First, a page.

Virtualisation – The Reality, not the hype. Final Part

By Tam Kyle, Senior License Consultant, Rocela

Before I launch into the thorny topic of Oracle licensing when virtualising, it’s probably worth reminding ourselves of what has been discussed beforehand … briefly!

So, Part I covered what virtualisation is and why companies are so keen to take advantage of it with Part II discussing the sort of problems organisations encounter when virtualising and at a high level, how you can avoid these issues in the future.

And so, to Part III – the impacts and considerations of Oracle licensing when virtualising. Where to start?

Cost saving or cost avoidance?
Let’s start with the obvious – money. What are you trying to achieve? Direct cost saving or cost avoidance? Do you actually know if it’s possible to reduce or avoid Oracle costs? If you have a fixed maintenance stream, then you are paying for what you have already bought irrespective of the actual amount of usage. Your support fees will not necessarily reduce in line with reduced usage – all you will have done is freed up licenses for use elsewhere in the business, all the while paying support for shelfware – but that might be beneficial to you as opposed to dropping the bottom line.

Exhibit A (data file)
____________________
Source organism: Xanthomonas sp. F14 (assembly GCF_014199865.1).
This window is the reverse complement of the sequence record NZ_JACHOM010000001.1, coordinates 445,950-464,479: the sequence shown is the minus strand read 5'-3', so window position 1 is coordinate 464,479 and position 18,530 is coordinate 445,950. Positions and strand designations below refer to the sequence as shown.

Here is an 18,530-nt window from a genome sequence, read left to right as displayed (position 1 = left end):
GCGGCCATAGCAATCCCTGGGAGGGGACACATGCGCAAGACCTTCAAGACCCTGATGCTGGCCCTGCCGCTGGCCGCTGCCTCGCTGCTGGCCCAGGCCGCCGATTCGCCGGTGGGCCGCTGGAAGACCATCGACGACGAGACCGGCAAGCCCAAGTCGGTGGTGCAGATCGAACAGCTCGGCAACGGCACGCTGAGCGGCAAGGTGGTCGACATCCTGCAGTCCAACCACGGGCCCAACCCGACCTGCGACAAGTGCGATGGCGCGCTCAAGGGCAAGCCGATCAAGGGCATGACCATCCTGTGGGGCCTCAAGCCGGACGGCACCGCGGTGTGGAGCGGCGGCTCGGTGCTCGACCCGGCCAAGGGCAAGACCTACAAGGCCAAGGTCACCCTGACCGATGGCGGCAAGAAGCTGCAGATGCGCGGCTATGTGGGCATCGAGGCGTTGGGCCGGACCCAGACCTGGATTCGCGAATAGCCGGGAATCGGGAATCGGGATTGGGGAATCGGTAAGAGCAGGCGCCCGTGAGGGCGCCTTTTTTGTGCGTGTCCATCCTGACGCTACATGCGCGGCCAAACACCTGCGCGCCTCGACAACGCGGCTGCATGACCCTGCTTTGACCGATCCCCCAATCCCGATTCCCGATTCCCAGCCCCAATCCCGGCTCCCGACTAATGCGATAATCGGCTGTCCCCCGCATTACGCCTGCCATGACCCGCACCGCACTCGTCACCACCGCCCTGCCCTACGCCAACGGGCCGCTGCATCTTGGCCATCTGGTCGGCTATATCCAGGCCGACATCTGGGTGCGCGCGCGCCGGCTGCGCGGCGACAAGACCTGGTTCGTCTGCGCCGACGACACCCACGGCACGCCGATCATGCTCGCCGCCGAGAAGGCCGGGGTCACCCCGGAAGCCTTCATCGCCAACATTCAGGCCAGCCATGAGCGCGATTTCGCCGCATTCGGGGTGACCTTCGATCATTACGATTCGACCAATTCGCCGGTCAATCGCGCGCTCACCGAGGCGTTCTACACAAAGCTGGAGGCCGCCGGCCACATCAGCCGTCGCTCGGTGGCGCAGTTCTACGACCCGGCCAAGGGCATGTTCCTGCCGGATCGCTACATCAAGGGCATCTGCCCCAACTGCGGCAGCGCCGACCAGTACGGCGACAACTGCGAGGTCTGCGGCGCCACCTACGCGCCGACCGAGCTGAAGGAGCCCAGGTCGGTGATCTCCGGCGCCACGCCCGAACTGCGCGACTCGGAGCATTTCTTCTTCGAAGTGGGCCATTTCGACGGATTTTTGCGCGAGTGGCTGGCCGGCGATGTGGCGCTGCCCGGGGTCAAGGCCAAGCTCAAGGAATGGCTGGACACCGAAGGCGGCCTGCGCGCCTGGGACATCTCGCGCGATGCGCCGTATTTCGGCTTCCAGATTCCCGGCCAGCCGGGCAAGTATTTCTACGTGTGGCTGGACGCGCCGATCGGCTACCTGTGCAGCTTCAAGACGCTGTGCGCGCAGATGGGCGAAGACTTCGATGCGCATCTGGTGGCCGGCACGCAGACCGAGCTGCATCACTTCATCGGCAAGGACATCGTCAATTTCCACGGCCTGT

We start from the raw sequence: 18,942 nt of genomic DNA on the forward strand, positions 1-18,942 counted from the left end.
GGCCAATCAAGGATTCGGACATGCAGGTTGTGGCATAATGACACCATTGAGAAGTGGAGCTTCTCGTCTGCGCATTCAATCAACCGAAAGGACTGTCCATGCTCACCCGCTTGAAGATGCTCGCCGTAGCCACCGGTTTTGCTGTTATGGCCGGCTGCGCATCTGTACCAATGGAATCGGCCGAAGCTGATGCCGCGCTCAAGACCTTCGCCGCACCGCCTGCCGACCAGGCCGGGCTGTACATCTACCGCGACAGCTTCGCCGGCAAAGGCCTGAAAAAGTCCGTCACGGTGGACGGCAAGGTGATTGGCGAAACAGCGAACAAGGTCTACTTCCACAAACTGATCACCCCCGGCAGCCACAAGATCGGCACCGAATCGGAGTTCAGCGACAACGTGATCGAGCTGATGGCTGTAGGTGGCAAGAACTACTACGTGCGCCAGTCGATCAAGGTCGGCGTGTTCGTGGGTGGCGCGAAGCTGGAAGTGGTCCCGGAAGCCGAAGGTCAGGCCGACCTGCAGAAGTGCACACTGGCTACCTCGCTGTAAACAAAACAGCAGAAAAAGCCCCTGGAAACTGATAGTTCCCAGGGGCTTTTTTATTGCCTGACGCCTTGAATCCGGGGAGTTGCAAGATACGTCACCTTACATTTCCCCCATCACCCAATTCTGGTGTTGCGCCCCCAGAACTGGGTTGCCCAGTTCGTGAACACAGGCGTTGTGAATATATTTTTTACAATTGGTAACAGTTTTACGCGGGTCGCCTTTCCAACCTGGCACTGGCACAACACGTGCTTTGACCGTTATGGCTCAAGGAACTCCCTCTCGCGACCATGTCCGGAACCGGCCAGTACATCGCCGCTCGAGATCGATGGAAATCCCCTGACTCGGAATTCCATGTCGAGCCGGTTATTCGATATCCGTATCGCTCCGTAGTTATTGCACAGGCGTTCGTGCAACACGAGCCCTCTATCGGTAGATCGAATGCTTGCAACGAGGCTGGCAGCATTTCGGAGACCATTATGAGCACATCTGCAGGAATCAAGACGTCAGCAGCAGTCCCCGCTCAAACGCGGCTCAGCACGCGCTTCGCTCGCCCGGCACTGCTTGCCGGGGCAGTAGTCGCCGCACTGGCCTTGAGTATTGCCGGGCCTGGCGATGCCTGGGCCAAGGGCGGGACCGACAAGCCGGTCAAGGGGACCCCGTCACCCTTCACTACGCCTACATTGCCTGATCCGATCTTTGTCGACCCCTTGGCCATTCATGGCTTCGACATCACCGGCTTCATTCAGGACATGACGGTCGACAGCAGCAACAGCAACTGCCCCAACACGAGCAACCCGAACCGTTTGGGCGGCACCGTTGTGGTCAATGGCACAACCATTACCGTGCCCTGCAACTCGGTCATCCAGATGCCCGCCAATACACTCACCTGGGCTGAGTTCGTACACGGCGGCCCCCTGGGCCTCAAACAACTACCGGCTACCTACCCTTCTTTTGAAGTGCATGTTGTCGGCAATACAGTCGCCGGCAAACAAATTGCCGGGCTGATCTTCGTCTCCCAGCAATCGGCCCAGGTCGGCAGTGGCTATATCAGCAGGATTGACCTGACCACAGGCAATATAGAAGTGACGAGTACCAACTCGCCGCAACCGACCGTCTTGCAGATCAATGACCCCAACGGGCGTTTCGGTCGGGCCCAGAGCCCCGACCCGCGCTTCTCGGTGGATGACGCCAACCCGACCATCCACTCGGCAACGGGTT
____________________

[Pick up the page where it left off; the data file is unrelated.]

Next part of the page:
Your license contracts will determine whether and indeed how you can terminate licenses and it’s certainly not as easy as saying, “I’ve virtualised, therefore my footprint is smaller, so I’ll pay less.”

Smaller footprint
And whilst we are on that topic, are you sure that your footprint is smaller? In other words, have you considered whether your virtualisation technologies allow licensing in a sub-capacity context? In plain English, have you been able to establish whether you only need to license the bit of the box that you are using? As it turns out, this is not necessarily always the case. My fuller publication will walk you through a few scenarios with some surprising conclusions.

Server Clustering